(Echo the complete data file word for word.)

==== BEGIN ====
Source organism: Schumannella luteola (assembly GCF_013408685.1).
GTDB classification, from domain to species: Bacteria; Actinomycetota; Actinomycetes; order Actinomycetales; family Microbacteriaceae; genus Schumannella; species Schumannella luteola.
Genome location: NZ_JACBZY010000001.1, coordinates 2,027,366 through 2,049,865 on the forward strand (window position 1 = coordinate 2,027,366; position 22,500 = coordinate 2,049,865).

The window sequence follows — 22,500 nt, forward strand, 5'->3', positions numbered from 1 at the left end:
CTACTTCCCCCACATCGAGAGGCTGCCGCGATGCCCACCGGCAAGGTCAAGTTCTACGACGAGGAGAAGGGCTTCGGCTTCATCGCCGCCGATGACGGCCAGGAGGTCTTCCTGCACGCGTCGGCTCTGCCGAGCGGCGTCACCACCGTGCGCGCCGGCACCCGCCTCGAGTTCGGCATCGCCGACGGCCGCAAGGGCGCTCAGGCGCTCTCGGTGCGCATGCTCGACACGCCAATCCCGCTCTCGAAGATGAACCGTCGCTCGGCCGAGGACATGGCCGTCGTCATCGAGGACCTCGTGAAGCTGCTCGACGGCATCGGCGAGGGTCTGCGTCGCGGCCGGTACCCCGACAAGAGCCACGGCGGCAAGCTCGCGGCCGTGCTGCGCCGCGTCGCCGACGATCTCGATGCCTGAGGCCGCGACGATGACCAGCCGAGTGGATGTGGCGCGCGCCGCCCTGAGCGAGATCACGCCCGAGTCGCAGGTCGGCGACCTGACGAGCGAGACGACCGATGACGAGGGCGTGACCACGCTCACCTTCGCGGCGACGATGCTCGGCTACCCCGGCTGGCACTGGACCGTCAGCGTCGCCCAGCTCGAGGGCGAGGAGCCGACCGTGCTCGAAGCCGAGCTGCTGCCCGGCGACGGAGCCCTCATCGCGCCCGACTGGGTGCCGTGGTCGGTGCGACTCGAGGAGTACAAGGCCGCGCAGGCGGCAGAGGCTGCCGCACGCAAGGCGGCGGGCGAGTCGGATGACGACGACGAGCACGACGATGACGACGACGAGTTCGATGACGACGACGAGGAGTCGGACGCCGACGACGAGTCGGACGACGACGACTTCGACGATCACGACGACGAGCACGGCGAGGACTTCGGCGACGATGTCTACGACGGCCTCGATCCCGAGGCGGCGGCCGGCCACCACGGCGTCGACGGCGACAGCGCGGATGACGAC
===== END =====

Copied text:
Source organism: Schumannella luteola (assembly GCF_013408685.1).
GTDB classification, from domain to species: Bacteria; Actinomycetota; Actinomycetes; order Actinomycetales; family Microbacteriaceae; genus Schumannella; species Schumannella luteola.
Genome location: NZ_JACBZY010000001.1, coordinates 2,027,366 through 2,049,865 on the forward strand (window position 1 = coordinate 2,027,366; position 22,500 = coordinate 2,049,865).

The window sequence follows — 22,500 nt, forward strand, 5'->3', positions numbered from 1 at the left end:
CTACTTCCCCCACATCGAGAGGCTGCCGCGATGCCCACCGGCAAGGTCAAGTTCTACGACGAGGAGAAGGGCTTCGGCTTCATCGCCGCCGATGACGGCCAGGAGGTCTTCCTGCACGCGTCGGCTCTGCCGAGCGGCGTCACCACCGTGCGCGCCGGCACCCGCCTCGAGTTCGGCATCGCCGACGGCCGCAAGGGCGCTCAGGCGCTCTCGGTGCGCATGCTCGACACGCCAATCCCGCTCTCGAAGATGAACCGTCGCTCGGCCGAGGACATGGCCGTCGTCATCGAGGACCTCGTGAAGCTGCTCGACGGCATCGGCGAGGGTCTGCGTCGCGGCCGGTACCCCGACAAGAGCCACGGCGGCAAGCTCGCGGCCGTGCTGCGCCGCGTCGCCGACGATCTCGATGCCTGAGGCCGCGACGATGACCAGCCGAGTGGATGTGGCGCGCGCCGCCCTGAGCGAGATCACGCCCGAGTCGCAGGTCGGCGACCTGACGAGCGAGACGACCGATGACGAGGGCGTGACCACGCTCACCTTCGCGGCGACGATGCTCGGCTACCCCGGCTGGCACTGGACCGTCAGCGTCGCCCAGCTCGAGGGCGAGGAGCCGACCGTGCTCGAAGCCGAGCTGCTGCCCGGCGACGGAGCCCTCATCGCGCCCGACTGGGTGCCGTGGTCGGTGCGACTCGAGGAGTACAAGGCCGCGCAGGCGGCAGAGGCTGCCGCACGCAAGGCGGCGGGCGAGTCGGATGACGACGACGAGCACGACGATGACGACGACGAGTTCGATGACGACGACGAGGAGTCGGACGCCGACGACGAGTCGGACGACGACGACTTCGACGATCACGACGACGAGCACGGCGAGGACTTCGGCGACGATGTCTACGACGGCCTCGATCCCGAGGCGGCGGCCGGCCACCACGGCGTCGACGGCGACAGCGCGGATGACGAC